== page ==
The road to BRT
A plan years in the making
The BRT plan is the result of a series of significant City Council decisions over several terms, and is rooted in many years of consultation, study, planning and expertise.
In the past year, the BRT team has held hundreds of hours of consultation through stakeholder sessions and public workshops. But consultation with Londoners on rapid transit has been ongoing for nearly a decade, through some of the city’s largest-ever public engagement exercises.
Past projects and documents
By engaging thousands of local citizens and businesses, these exercises laid the groundwork for BRT as part of the vision to meet London’s unique transit needs.
Here is a snapshot of some of the foundational work that informed London’s rapid transit plan, plus the BRT Business Case:
The London Plan is a key guiding document for BRT because it outlines a big picture vision for where and how the city will grow – and emphasizes building around rapid transit. The Plan, adopted by Council in 2016, was based on extensive community consultations and more than 100 public events, and lays out a vision for the City’s future up to 2035. Direction #5 of the plan, to build a mixed-use compact city, includes a bold policy to direct high-intensity, mixed-use development to strategic locations along rapid transit corridors and within the city’s Primary Transit Area.
Based on a thorough review of every form of transportation in London, the Smart Moves 2030 Transportation Plan lays out the city’s transportation needs for today and in the future. The study began in 2009 and was completed in 2013, with a goal of building on other foundational transportation studies, including the City’s 2004 Transportation Master Plan and the LTC’s 2006 Transit Ridership Growth Strategy.
Smart Moves outlines a number of strategies to provide more attractive travel choices, and recommends two rapid transit corridors: Richmond Street / Wellington Street Corridor, forming a north/south route, and Dundas Street / Oxford Street West / East Corridor, forming a key east/west route.
With Smart Moves 2030 outlining the need for a rapid transit system in London, it was necessary to explore the city’s options in greater detail – and so the Shift Rapid Transit Initiative was born.
The goal of Shift was to clearly outline where rapid transit should go, what it would look like, and how it should be implemented. In order to do this, an Environmental Assessment began, with the early goals of identifying the challenges and opportunities associated with implementing rapid transit, and assessing a variety of possible solutions.
In July 2017, after two years of study, Council approved London’s Rapid Transit Master Plan, which gave the green light to a BRT system and defined exactly where the system would run.
This decision paved the way for planning to begin on the formal Transit Project Assessment Process – a provincially regulated process for large transit initiatives – that includes further consultation with the public and stakeholders. Through this process, the project team provides further recommendations for how BRT could look in London, subject to Council approval, and identifies any potential impacts of the project and recommendations for addressing them.
As part of the Environmental Assessment for BRT, the Environmental Project Report (EPR) highlights the recommended designs for the approved BRT corridors. It identifies any potential project impacts, and proposes recommendations for addressing them.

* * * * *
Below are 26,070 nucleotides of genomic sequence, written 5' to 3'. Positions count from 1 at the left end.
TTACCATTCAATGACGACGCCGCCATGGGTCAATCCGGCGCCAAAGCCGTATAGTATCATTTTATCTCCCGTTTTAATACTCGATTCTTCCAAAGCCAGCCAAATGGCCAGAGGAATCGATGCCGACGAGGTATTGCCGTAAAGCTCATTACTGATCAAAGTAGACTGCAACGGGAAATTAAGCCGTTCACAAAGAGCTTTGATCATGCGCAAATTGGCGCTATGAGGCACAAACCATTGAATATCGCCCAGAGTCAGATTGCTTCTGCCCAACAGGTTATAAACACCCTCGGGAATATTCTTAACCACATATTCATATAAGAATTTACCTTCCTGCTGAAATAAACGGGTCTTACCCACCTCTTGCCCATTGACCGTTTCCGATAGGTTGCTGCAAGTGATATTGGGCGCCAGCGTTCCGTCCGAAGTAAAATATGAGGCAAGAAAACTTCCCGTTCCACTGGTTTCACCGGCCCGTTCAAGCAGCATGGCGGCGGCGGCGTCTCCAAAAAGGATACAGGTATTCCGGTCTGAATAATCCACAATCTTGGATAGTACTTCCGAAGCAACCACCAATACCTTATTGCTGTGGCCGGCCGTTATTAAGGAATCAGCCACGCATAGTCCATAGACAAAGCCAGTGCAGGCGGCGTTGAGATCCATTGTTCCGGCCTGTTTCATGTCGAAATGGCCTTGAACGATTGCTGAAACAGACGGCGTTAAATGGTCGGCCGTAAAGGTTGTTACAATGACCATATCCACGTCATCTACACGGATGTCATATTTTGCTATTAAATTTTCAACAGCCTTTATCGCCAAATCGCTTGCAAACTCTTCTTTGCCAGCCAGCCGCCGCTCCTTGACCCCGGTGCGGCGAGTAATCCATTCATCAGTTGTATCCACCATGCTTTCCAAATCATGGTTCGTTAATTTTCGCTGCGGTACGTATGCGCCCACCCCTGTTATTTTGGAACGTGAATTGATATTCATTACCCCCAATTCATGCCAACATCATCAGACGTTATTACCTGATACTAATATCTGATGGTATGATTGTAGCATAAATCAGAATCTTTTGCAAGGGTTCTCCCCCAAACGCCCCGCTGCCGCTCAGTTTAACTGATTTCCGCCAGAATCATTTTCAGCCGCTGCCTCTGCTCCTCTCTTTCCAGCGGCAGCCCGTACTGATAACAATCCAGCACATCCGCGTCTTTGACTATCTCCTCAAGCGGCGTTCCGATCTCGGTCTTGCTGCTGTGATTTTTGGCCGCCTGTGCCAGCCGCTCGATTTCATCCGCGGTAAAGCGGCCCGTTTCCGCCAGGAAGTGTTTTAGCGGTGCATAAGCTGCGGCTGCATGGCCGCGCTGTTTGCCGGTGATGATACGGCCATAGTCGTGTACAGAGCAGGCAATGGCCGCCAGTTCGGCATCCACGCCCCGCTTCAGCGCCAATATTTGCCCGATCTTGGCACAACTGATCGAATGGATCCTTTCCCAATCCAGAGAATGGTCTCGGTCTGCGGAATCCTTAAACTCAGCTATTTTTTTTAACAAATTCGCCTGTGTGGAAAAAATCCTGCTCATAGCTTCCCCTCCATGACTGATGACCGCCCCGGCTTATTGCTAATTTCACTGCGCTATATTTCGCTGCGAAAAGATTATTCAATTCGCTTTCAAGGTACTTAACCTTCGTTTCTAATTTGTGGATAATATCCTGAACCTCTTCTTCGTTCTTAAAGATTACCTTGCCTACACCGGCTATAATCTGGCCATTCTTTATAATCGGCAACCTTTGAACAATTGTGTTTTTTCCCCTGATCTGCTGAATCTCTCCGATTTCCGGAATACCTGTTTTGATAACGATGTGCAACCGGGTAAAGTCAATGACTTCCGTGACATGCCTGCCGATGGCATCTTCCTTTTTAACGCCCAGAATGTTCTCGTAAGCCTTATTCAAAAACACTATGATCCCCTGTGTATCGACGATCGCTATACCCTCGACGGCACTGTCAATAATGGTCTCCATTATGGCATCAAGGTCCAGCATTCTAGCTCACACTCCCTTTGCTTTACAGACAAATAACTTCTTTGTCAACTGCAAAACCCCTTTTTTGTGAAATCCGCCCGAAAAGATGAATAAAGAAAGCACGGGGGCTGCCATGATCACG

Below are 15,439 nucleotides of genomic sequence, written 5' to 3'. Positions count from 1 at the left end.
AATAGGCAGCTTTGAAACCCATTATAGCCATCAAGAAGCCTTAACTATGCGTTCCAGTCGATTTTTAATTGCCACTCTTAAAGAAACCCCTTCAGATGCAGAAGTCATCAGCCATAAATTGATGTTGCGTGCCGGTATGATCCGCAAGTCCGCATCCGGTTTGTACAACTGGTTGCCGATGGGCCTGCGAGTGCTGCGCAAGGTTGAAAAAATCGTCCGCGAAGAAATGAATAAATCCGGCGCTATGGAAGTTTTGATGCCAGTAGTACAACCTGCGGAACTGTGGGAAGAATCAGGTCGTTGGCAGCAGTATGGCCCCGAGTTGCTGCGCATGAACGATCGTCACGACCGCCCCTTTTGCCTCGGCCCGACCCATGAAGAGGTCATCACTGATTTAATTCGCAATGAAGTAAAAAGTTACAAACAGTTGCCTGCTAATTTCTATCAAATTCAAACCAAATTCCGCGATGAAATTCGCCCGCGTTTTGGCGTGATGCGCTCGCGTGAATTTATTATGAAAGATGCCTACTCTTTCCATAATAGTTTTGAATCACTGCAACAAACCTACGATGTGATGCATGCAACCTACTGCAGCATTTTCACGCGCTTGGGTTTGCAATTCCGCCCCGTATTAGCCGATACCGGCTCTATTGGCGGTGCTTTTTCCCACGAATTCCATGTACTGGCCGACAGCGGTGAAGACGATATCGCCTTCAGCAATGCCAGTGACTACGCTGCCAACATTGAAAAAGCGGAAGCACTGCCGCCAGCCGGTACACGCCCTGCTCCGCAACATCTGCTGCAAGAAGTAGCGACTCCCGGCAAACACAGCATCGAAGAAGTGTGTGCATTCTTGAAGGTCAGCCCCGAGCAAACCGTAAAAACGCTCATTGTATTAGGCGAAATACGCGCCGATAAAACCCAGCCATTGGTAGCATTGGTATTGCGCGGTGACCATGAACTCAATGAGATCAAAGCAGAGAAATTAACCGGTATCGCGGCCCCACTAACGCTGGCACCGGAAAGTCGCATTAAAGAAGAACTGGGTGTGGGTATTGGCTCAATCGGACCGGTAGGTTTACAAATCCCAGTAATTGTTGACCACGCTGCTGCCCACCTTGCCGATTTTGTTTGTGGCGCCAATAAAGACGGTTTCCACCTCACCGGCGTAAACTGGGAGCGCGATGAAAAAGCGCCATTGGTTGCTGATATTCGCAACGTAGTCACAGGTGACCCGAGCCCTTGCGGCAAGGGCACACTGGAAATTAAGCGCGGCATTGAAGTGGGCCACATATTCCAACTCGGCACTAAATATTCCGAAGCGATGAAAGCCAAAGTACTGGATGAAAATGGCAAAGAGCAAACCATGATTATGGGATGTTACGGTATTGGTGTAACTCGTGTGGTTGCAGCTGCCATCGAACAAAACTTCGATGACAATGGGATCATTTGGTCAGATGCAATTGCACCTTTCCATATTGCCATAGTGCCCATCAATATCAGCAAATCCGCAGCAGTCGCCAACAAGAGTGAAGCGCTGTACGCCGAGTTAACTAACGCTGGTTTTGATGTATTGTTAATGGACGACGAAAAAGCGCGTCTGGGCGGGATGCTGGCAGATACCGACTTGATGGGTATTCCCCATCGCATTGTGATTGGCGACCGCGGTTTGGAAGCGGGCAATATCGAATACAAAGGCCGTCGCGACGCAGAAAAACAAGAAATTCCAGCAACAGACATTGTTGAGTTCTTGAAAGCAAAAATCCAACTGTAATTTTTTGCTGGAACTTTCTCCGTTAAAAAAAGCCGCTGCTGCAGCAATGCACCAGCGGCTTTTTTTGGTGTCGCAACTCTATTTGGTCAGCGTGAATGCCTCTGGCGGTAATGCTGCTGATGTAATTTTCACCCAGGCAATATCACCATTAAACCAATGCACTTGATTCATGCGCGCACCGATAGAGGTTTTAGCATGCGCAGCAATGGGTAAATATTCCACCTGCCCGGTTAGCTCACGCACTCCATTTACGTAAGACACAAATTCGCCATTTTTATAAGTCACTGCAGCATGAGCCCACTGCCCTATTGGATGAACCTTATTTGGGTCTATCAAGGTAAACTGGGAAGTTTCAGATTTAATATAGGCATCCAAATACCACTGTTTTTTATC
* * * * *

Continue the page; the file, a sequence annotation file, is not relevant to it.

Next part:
The report includes all of the supporting studies and background materials – from traffic modeling and records of public consultation to archaeological and environmental studies.
Other documents that inform the plan include:
- Transit Priority Strategy For Bus Rapid Transit Implementation, 2012
Outlines early plans to develop a more sustainable transportation system for London
- Downtown London BRT Routing Options, 2011
Addresses the question of what the best routings for the future BRT routes will be downtown.
- London Travel Survey, 2010
Gives a snapshot of transportation in the City of London on a typical weekday, with information that helped the City assess how growth and other emerging influences (such as congestion, gas prices, demographics, city policies etc) could influence travel demands and user choices in the future.
The BRT process
How Londoners shaped BRT
From the development of The London Plan and the Transportation Master Plan to recent consultations, Londoners’ input has been vital to the development of the BRT designs. Over the past year, feedback from residents, businesses and stakeholders has resulted in refinements ranging from turn lane locations to added cycling connections.
- In response to businesses who said they needed areas for parking, loading and deliveries, loading areas were added at Citi Plaza and along King Street, and street parking was maintained where possible, including Clarence Street and Angel Street and Richmond Row.
- In response to the cycling community, bike lanes and multi-use paths were extended wherever possible and cycling connections were added at most signalized intersections.
- A lane of general traffic on King Street was extended for two blocks east of Wellington after hearing concerns from businesses and residents living in residential towers.
- BRT stops were added in places where residents said they were needed because of high-density – like the one at Capulet Lane near Oxford and Wonderland.
- Private landowners were consulted closely to develop the design of transit terminals at places like Fanshawe, Western, Brescia, Huron and Masonville Place.